Price – A Vital Component of Your Profitability Strategy
Much of my work with small to mid-size business owners focuses on implementing the financial fundamentals to maximize profitability and cash flow. Profitability is affected by a variety of factors – not all of which are strictly financial.
I refer to these as the “Five Ps” of business success: Product, Pricing, People, Process, and Planning. These foundational elements encompass the resources critical to a strategic plan that prioritizes factors to move your company forward, maintain positive cash flow, and create an environment for growth.
Your product or service is the manifestation of your vision. It is the tangible result of what motivated you to start your business and the vehicle for fulfilling your mission.
But pricing is the most vital component for making money; the right pricing structure is central to your company’s strategy to increase profitability. Pricing is actually an element of “data.” Without the factual information on which to base decisions, businesses are flying blind, unable to gauge where they are, where they are going, or whether they are headed in the right direction.
In his book, Traction: Get a Grip on Your Business, Gino Wickman recommends implementing a “Scorecard” that enables you to quantify your company’s results – a concept I use frequently as well. A time-tested tool which may also be thought of as a dashboard, the scorecard will help illustrate how the Five Ps come into play relevant to business success and profitability by providing activity-based numbers that are reviewed regularly and applied to decision-making.
Specific to the Pricing component of your own business, consider the following questions as you develop your Scorecard and its categories.
- What are your profitability goals – what profit level do you want to achieve?
- Is your product or service priced to be profitable?
- Have you developed a formula to achieve your gross profit?
- Do you have an accurate knowledge of your costs?
- What products, based on a profit review and analysis, yield the highest gross profit?
To create a Scorecard for your business, follow these steps:
- With input from your leadership team, determine and list five to fifteen categories you need to track on a weekly basis to maintain an accurate reading on the pulse of your business. A spreadsheet works well for tracking these categories, which will be specific to your company, but your Scorecard will likely include the following:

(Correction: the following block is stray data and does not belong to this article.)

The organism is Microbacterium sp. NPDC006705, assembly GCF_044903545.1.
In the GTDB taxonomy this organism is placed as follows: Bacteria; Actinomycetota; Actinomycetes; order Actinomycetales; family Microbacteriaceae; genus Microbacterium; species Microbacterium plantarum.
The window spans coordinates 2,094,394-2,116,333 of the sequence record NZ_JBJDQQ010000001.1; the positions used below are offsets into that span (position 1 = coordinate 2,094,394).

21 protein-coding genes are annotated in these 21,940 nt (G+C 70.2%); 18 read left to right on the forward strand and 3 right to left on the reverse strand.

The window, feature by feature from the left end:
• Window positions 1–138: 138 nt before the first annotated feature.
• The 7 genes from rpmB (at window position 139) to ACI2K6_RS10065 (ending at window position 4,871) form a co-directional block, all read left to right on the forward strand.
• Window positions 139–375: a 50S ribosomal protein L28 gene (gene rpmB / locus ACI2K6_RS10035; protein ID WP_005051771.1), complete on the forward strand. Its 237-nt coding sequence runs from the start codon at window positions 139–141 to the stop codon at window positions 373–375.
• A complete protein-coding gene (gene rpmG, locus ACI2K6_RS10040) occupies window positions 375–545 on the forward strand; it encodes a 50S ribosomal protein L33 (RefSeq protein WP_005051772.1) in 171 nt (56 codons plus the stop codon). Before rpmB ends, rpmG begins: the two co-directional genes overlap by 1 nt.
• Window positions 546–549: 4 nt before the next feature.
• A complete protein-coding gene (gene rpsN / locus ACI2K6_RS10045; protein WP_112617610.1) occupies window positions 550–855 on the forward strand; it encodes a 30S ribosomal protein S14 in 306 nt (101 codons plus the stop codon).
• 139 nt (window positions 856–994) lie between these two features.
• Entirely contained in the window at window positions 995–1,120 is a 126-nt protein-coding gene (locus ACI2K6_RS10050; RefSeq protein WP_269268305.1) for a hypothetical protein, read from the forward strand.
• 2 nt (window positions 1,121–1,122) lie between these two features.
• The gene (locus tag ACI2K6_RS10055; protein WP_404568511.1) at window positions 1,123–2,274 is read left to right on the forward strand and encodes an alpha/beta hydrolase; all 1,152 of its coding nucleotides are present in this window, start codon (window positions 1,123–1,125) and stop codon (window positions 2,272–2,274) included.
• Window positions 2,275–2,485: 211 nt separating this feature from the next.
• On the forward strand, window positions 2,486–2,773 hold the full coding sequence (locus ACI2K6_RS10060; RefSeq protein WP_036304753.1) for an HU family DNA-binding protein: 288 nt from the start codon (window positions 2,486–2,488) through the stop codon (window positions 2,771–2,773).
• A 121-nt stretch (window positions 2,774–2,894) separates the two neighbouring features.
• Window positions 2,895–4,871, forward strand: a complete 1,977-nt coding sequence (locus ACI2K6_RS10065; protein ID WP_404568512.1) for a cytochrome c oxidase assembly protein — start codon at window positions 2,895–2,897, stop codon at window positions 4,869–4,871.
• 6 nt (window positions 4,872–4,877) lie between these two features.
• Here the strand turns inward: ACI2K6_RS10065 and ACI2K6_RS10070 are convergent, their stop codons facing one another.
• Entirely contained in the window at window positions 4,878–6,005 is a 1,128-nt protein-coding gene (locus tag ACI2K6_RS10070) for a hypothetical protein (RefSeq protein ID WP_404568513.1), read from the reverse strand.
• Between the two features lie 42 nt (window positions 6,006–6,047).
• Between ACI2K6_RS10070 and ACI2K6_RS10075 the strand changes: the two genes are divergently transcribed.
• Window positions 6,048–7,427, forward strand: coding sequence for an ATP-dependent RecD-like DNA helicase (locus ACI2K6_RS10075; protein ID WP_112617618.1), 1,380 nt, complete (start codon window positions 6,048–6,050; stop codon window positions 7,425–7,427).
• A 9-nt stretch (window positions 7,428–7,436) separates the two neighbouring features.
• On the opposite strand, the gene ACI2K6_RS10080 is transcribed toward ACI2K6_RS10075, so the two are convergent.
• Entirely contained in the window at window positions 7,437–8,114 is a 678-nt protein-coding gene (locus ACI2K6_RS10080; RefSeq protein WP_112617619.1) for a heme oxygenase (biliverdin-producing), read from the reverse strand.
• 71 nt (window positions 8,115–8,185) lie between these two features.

- Weekly revenue
- Cash balances
- Weekly sales activity
- Accounts receivable and payable
- Client project or production status
- Customer satisfaction or problems
- Include the goal you’ve determined for the week and include it on your Scorecard. These weekly numbers will be directly associated with your one-year plan.
- Choose and create a column for the weekly dates when you’ll fill in your Scorecard numbers.
- Decide how the data will be collected and who will be responsible for collecting it weekly and updating the Scorecard (typically the individual who heads up that major function). Include a column in which you list the person who is accountable for each category.
- Put your Scorecard to use! Review it weekly and apply the guidance your data provides.
Your Scorecard will become an invaluable, proactive tool that you’ll rely on for ongoing decision-making and much more. Once you have 13 weeks (a full quarter) of data, patterns and trends will become apparent. The historical data you are creating can be valuable, especially for long-term planning. A Scorecard can help create an organizational shift in that your leadership team can take a proactive approach to solving problems since you’ll have the hard data to identify not only current issues, but to predict future ones. Best of all, you always have an accurate picture of where you are and where you’re headed.
I work with growth-oriented companies to help them build a sound financial infrastructure that enables accountability, profitability, cash flow, and growth. As the former owner of a multi-million-dollar company, I’m a CFO with a CEO perspective, which provides me with a unique understanding of the Five Ps of Business Success and how each contributes to a company’s overall performance.
An analysis of financials – cash conversion cycle, working capital, receivables, debt/equity ratio, and statement of cash flow – demonstrates how the Five Ps come into play relevant to your own business profitability. In the coming months, I’ll address the additional Five Ps in more detail. In the meantime, feel free to contact me to discuss how I can help you integrate these foundational elements for success into your own profitability plan.